“Too much month and not enough money” is the marketing slogan, and it is true enough, we’ve all experienced that feeling. Wages, especially at the lower end of the scale do not cover living expenses plus ‘some for a rainy day’ and so when the rainy day comes, you’re basically buggered. Car breaks down, cat gets sick, whatever- living hand to mouth doesn’t leave any room for unpredictable expensive emergencies and that’s where the payday loan comes in.
No, I haven’t joined the Left! This isn’t turning into a diatribe against Greedy Businessmen Screwing The Poor Out Of A Fair Living Wage. That’s a nonsense. To take that argument to its logical conclusion, the infamous Greedy Businessman would soon run out of A) employees and B) customers, as his employees starved to death and his fellow Greedy Businessmen’s employees stopped buying his produce due to being dead of starvation themselves- not generally seen as a state conducive to a bit of shopping.
Labour is a market too, that’s why we refer to it as a ‘labour market,’ and left to themselves businesses and workers would come to an equilibrium whereby wages and prices allowed even the lowest paid enough money to live on (although not luxuriously). Without artificial distortions this is the only way it can happen, as any other methods would be unsustainable. If one business cuts its wages relative others it will find it hard to recruit -or at least to recruit a competent workforce- and if one business raises its prices relative to others then it will find it hard to sell its products.
So what’s all this to do with payday lending? Well, unfortunately we don’t have a free market in labour or prices, what we have is a market filled with distortion piled on distortion. Benefit payments to the so-called ‘working poor’ coupled with high unemployment rates allow businesses to get away with paying lower wages than they otherwise would. Inflation makes prices rise y.o.y. when naturally they would fall, making it A) harder for people to make ends meet and B) easier for businesses to cut wages without workers noticing. Historically high taxes leech ever more of people’s wages. Zombie businesses stalk the land, attracting malinvestment and dependent on government bailout rather than being allowed to fail. Monopolies, duopolies and barriers to entry reduce competition and so on. So, we have a highly distorted market in which a large number of people find themselves worse off each year than the year before, possibly without even realising that they are, in fact, worse off (because their pay cut comes in the form of a below-inflation pay rise) and subsequently (and eventually) find their savings depleted (or in the young not started at all) and cannot dip into them when required. Clearly, people still need money for emergencies and unexpected outlays, and that’s where payday lenders come in. Their existence is almost inevitable, and to do away with them will not solve the problem, it will merely heap another distortion onto the market. The need will still exist, it will just be served in some other fashion.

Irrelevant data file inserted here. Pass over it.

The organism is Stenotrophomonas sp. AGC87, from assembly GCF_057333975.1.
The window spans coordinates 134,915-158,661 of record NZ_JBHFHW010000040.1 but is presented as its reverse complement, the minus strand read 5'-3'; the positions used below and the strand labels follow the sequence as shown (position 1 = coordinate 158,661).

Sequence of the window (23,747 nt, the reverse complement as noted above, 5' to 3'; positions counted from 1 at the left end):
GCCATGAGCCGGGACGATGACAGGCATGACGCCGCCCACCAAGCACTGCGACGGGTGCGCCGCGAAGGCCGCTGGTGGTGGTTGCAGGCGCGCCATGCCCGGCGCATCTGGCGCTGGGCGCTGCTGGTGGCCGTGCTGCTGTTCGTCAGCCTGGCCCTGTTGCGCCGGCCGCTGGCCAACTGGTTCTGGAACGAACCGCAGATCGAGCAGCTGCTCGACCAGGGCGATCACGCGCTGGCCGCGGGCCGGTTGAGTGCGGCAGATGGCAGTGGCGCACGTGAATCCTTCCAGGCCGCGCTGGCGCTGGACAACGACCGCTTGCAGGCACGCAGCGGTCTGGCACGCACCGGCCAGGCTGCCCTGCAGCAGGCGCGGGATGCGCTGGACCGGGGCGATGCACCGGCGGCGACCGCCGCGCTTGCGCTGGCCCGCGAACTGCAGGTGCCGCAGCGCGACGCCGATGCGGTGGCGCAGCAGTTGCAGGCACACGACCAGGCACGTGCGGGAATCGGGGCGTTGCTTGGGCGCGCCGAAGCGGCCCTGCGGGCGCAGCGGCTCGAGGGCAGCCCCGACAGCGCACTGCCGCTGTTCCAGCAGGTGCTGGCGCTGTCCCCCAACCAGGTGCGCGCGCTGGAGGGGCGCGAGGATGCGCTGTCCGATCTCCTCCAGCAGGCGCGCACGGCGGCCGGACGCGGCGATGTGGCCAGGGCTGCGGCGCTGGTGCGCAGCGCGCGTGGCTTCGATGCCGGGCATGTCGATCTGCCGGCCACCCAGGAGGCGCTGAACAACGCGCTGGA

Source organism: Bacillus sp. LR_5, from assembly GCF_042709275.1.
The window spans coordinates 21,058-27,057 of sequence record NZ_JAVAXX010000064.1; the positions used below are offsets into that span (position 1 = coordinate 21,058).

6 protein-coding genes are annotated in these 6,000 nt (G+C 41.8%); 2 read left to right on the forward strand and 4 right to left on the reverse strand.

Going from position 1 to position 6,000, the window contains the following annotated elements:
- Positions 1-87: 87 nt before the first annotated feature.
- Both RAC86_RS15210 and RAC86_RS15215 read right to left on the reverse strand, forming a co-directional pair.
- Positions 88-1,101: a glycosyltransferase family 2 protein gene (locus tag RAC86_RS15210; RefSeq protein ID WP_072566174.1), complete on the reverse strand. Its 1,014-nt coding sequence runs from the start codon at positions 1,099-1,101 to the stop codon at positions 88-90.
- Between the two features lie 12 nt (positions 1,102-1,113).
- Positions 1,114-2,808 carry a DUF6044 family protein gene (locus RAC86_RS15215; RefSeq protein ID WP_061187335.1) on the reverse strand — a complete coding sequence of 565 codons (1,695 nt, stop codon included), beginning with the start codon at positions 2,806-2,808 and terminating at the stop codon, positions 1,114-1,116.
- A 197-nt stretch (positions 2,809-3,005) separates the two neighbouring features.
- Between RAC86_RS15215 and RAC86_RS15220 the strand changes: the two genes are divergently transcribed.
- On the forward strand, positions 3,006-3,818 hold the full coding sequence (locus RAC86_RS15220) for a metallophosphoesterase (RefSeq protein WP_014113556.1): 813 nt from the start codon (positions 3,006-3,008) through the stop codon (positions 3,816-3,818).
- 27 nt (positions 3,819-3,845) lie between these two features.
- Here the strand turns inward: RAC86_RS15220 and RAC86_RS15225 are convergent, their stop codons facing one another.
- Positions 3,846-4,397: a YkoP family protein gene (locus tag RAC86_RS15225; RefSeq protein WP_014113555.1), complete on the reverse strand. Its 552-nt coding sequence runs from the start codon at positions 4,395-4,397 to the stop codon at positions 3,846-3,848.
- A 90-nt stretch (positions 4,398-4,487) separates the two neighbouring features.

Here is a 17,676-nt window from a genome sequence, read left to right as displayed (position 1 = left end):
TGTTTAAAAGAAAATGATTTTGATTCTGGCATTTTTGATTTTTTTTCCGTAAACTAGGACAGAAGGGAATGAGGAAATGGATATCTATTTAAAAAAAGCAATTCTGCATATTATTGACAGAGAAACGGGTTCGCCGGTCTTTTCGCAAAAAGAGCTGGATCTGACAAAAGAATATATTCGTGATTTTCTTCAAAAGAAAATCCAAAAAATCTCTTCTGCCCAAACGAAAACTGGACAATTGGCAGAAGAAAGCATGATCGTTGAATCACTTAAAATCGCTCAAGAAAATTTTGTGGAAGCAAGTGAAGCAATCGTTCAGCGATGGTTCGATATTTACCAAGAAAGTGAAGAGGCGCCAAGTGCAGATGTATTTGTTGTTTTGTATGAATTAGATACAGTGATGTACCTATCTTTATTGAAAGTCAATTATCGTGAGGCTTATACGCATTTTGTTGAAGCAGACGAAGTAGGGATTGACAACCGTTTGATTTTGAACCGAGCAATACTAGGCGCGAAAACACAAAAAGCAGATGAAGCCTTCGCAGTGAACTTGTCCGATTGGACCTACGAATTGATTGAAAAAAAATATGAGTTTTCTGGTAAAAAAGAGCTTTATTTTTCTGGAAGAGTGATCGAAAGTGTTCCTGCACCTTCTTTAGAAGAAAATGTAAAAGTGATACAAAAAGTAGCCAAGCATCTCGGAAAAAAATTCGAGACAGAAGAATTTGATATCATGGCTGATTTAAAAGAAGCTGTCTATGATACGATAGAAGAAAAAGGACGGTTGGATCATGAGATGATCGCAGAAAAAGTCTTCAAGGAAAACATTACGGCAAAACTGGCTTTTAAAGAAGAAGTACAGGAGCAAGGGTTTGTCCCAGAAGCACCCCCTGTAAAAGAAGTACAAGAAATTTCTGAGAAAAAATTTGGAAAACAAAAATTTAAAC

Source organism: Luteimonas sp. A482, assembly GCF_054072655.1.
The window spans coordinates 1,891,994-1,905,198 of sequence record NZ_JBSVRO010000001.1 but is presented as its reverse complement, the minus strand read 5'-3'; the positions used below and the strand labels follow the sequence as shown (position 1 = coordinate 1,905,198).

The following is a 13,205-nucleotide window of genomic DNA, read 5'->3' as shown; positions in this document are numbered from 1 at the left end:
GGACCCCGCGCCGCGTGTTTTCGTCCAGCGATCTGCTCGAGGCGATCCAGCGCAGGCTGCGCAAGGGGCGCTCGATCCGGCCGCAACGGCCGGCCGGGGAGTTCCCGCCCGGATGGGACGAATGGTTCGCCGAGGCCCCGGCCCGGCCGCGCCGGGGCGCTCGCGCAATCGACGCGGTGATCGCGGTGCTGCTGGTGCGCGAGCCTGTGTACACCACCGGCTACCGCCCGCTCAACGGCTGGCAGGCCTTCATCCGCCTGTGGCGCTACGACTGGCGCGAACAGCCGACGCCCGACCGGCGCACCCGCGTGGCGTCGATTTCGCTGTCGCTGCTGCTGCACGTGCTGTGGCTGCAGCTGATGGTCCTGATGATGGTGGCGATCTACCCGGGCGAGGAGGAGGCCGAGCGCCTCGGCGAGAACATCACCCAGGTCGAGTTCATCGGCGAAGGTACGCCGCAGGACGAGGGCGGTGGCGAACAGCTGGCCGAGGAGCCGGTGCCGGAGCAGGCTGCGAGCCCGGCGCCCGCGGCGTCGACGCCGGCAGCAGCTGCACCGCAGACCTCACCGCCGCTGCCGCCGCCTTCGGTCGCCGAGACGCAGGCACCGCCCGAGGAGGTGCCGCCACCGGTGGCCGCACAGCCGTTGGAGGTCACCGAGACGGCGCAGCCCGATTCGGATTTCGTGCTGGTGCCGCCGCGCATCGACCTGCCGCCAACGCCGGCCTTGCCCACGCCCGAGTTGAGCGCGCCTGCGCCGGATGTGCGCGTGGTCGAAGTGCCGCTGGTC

Maybe even by the loan sharks on the black market that Earl and his buddies get lumped in with.
Zimmerman was acquitted on all counts of the murder and/or manslaughter of Trayvon Martin yesterday. I don't want to dwell on the rights and wrongs of the decision, as nobody really knows what went down that night apart from those involved and it appears that the jury made the correct decision based on what the laws of that state say. Certainly, the arguments have been done to death in the media. In fact, the case barely made me want to come out of blogging semi-retirement until I read this:
Still, there was anger over the verdict. “We are outraged and heartbroken over today’s verdict,” said Benjamin Todd Jealous, president of the N.A.A.C.P. “We stand with Trayvon’s family and we are called to act. We will pursue civil rights charges with the Department of Justice, we will continue to fight for the removal of Stand Your Ground laws in every state, and we will not rest until racial profiling in all its forms is outlawed.”